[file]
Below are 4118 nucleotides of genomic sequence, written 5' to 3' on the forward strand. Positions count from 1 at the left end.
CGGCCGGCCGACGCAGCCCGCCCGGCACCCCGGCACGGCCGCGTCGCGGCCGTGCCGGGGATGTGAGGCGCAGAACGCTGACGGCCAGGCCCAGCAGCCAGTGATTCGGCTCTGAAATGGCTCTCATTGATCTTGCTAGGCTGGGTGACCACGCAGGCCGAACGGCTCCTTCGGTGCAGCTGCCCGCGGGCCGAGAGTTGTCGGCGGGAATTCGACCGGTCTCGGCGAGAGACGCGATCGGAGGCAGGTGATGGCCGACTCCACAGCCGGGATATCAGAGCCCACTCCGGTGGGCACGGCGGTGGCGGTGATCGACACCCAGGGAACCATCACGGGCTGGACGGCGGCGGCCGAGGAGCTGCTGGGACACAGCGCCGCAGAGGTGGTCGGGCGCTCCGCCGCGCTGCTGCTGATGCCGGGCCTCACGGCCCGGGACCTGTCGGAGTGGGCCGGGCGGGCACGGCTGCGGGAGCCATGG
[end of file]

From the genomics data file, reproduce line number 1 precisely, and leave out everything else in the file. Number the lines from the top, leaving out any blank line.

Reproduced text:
Below are 4118 nucleotides of genomic sequence, written 5' to 3' on the forward strand. Positions count from 1 at the left end.